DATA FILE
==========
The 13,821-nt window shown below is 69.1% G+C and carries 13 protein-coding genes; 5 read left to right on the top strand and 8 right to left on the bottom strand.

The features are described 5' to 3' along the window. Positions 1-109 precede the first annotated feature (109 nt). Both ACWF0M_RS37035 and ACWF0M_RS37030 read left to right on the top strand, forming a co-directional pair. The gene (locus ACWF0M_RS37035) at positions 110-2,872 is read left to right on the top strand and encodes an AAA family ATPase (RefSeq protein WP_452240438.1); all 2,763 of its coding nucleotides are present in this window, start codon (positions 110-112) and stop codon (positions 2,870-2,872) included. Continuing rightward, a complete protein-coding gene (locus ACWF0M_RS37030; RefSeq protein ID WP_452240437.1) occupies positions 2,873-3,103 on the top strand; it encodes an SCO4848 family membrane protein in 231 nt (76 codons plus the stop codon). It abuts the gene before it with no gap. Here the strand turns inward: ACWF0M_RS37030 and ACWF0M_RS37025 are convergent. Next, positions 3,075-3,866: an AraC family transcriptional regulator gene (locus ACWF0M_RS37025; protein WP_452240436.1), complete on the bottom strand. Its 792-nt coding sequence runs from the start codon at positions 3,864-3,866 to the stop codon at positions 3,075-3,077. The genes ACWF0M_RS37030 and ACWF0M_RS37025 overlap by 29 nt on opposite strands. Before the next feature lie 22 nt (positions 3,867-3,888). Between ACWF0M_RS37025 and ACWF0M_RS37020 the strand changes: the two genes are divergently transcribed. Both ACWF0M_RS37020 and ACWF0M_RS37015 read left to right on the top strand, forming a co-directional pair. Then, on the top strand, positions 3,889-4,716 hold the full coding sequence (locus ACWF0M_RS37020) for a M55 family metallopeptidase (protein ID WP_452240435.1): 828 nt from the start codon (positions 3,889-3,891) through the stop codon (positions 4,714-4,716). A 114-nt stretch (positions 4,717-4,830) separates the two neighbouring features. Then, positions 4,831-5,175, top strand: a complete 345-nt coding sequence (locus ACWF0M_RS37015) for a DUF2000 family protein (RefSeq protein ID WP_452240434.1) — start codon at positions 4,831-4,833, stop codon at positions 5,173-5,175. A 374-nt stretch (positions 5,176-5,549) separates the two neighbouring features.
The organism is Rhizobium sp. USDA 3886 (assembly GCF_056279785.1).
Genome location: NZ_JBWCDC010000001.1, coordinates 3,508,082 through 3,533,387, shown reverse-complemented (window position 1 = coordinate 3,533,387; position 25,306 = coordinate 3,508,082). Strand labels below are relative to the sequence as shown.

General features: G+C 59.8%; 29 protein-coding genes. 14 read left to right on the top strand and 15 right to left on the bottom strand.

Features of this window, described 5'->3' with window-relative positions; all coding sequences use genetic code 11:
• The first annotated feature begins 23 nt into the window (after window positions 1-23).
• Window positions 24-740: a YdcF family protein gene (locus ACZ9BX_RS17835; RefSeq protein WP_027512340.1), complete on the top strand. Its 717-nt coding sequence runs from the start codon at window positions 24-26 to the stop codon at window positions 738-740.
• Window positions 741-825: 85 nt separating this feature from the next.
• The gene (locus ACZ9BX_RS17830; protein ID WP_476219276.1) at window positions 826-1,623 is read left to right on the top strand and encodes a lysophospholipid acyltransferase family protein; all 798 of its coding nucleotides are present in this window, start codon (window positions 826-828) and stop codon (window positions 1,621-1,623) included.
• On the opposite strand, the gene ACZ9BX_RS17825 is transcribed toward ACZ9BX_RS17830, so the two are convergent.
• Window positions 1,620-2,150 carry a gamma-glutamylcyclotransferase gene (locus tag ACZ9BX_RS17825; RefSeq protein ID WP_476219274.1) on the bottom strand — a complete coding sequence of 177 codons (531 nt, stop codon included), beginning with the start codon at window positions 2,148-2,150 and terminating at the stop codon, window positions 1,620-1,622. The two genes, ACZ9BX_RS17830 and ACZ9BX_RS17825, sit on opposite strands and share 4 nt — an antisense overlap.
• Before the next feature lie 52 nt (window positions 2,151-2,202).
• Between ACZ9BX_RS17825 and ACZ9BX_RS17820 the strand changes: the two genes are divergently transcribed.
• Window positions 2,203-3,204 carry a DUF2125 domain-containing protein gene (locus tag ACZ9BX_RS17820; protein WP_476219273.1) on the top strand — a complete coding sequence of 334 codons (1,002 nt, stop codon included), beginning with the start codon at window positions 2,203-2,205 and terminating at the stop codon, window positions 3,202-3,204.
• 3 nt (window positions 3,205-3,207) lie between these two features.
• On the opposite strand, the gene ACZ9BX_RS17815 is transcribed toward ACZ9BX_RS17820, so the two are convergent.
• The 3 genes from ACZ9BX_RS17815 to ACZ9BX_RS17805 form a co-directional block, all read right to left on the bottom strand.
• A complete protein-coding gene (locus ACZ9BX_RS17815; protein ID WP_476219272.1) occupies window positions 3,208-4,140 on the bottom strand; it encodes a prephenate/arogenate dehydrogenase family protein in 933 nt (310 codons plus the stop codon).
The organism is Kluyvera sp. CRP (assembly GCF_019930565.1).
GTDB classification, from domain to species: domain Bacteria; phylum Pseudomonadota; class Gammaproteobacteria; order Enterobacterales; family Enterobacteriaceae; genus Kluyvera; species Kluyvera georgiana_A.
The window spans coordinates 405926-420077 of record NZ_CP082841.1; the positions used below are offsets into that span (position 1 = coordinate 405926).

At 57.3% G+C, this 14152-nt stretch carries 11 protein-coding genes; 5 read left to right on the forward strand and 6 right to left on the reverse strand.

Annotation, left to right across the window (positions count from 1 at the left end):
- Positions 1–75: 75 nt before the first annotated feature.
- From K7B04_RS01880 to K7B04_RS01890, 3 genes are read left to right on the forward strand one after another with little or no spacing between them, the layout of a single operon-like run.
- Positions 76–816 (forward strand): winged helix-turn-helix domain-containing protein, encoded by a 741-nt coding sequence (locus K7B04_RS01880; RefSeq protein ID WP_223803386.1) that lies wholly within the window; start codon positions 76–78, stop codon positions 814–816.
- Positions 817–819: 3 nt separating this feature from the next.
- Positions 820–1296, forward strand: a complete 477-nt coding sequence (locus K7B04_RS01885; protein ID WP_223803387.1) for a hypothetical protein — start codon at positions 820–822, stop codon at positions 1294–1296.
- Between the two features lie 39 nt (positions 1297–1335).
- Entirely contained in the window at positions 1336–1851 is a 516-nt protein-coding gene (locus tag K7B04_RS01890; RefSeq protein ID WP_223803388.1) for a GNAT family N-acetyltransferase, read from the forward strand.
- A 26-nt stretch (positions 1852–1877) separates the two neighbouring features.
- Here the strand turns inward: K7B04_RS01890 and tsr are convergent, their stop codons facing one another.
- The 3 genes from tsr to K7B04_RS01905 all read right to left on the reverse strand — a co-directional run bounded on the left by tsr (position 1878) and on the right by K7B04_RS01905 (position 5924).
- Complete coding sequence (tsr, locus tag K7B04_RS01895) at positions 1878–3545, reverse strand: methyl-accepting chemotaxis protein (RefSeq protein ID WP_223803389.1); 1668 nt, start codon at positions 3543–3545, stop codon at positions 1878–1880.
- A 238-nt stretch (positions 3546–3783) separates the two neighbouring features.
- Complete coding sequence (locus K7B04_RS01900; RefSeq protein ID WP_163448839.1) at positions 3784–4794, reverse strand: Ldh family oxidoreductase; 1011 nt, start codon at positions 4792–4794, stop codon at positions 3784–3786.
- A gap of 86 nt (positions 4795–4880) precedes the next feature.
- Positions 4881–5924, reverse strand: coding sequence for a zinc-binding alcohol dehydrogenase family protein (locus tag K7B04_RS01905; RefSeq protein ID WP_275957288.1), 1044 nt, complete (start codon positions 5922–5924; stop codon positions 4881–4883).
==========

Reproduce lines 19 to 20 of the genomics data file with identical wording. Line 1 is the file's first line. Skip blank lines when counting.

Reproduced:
• A complete protein-coding gene (locus ACZ9BX_RS17815; protein ID WP_476219272.1) occupies window positions 3,208-4,140 on the bottom strand; it encodes a prephenate/arogenate dehydrogenase family protein in 933 nt (310 codons plus the stop codon).
The organism is Kluyvera sp. CRP (assembly GCF_019930565.1).